I have a great time shooting birds, and I am not afraid to show my happiness. Hell, man, I am ecstatic at shooting my limit of pheasants or ducks or perhaps a limit of both on the same day! I love to take pictures and clean and eat them also. That's what makes this great sport what it is.
If you don't like the memories that pictures and videos of limits of birds or other game can give, and if you don't like watching this on television, don't do it! But stop criticizing those of us who do.
A letter in March/April (by Bob Hutt) takes on driven bird shooting and suggests that SSM needs more from writers such as Jack O'Connor and Ted Trueblood. I'm not sure about Trueblood, but a quick perusal of O'Connor's Shotgun Book confirms that, in addition to wild-bird hunts in this country, O'Connor also shot driven birds in Scotland. So did the late Gene Hill and most of the other well-traveled writers of past generations.
In many ways you produce a pretty magazine. That's nice.
Rather often you seem to print a letter from a reader that criticizes the content or treatment of some matter in the magazine. That is good. But I find it interesting that-again, rather often-after the letter comes an editorial comment that trivializes or distorts what the letter-writer says... sometimes, it would appear, by changing the subject, to which, of course, the letter-writer cannot respond in any meaningful way; e.g., Mr. Hutt's letter in March/April. Because you all appear never to make mistakes, I suspect you will not be at all distressed to find out that I'm not planning to renew.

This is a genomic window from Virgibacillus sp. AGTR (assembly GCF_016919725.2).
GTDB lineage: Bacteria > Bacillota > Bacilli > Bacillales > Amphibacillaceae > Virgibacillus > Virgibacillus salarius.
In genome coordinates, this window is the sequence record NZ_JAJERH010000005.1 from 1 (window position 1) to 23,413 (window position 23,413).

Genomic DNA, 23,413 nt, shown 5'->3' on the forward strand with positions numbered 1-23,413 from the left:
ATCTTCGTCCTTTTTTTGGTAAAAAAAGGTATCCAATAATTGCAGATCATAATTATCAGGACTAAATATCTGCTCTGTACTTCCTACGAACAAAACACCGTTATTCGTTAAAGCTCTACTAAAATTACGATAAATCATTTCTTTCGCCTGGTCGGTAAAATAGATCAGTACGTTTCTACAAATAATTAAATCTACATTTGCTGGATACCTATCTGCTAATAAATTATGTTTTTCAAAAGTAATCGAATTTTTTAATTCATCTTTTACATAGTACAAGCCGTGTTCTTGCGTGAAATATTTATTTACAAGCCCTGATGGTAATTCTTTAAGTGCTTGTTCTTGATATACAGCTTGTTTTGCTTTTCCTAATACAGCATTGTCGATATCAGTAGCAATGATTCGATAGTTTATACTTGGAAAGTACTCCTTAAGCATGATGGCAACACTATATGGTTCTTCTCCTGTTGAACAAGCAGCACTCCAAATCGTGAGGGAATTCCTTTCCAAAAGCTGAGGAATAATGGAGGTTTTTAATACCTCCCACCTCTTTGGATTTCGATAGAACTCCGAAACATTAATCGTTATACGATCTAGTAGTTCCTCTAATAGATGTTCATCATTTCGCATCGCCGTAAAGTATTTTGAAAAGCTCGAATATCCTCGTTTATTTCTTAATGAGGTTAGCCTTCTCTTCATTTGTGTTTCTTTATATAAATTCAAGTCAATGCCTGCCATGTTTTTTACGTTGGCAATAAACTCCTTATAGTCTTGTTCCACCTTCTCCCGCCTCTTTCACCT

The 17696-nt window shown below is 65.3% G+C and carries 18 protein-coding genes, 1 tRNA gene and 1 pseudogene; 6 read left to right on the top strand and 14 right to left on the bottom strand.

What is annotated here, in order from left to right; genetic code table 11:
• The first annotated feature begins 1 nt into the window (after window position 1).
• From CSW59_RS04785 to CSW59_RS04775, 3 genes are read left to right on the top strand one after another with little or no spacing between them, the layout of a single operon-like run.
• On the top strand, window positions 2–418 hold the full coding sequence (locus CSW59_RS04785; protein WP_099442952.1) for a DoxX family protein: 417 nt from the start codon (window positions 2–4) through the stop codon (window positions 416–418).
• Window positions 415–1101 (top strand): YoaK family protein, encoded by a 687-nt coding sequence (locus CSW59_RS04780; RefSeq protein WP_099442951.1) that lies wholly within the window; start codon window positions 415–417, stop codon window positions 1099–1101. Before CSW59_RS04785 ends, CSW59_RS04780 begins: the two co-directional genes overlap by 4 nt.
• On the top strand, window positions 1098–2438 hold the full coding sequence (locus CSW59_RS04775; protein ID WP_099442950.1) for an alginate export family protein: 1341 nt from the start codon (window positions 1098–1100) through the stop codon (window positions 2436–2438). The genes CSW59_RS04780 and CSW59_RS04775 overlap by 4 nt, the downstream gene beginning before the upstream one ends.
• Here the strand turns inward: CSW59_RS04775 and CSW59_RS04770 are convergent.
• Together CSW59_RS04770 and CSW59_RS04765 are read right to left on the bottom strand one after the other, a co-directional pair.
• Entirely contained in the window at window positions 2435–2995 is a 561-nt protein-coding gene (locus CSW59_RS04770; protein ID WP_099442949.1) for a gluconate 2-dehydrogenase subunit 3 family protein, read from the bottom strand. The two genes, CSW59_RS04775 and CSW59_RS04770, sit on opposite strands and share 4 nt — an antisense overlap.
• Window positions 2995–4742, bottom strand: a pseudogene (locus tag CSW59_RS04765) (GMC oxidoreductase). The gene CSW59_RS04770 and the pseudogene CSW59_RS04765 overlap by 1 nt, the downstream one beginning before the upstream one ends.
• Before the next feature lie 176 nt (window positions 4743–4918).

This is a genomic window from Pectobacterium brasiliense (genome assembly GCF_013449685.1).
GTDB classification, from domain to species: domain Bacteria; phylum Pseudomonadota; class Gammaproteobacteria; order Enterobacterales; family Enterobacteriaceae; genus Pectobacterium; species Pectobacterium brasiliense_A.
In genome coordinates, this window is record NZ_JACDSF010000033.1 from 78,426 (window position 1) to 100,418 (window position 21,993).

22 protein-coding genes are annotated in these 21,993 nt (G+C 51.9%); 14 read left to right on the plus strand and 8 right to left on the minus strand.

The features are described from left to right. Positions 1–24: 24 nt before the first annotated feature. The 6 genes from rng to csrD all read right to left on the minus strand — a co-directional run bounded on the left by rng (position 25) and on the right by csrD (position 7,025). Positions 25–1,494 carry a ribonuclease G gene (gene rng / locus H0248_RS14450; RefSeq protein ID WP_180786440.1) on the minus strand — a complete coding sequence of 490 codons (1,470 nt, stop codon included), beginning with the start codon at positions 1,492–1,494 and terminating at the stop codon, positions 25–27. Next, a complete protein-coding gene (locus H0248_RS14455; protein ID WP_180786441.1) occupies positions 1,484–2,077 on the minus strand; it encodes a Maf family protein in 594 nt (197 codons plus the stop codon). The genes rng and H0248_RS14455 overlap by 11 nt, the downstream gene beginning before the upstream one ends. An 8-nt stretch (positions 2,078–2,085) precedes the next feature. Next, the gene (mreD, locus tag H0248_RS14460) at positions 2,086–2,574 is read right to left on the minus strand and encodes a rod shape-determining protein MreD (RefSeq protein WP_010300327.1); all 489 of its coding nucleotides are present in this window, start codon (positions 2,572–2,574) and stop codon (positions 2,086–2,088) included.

John Pazereskis, Ph.D.
Guns on the Road
Silvio Calabi's Gazette article "Have Guns, Want to Travel" (March/April) urges readers to research the laws of any state or city through which they travel by vehicle with guns. This is unnecessary, as federal law pre-empts any state or local law in this regard. In particular, 18 USC 926A provides:
"Notwithstanding any other provision of any law or any rule or regulation of a State or any political subdivision thereof, any person who is not otherwise prohibited by this chapter from transporting, shipping, or receiving a firearm shall be entitled to transport a firearm for any lawful purpose from any place where he may lawfully possess and carry such firearm to any other place where he may lawfully possess and carry such firearm if, during such transportation the firearm is unloaded, and neither the firearm nor any ammunition being transported is readily accessible or is directly accessible from the passenger compartment of such transporting vehicle: Provided, that in the case of a vehicle without a compartment separate from the driver's compartment the firearm or ammunition shall be contained in a locked container other than the glove compartment or console."
Silvio Calabi responds:
Perhaps I overstated my broad point, which was that you can hardly be too careful when traveling with guns. A cased AyA in the back of a Tahoe (the example I used) isn't likely to cause problems in any state, whereas a loaded Les Baer Thunder Ranch .45 in the glove compartment is-even under 18 USC 926A. And arguing federal law with a local cop on a nasty night in the middle of nowhere can be dicey. B movies have been made around this scenario, and feuding over states' rights has led to such brouhahas as the Civil War.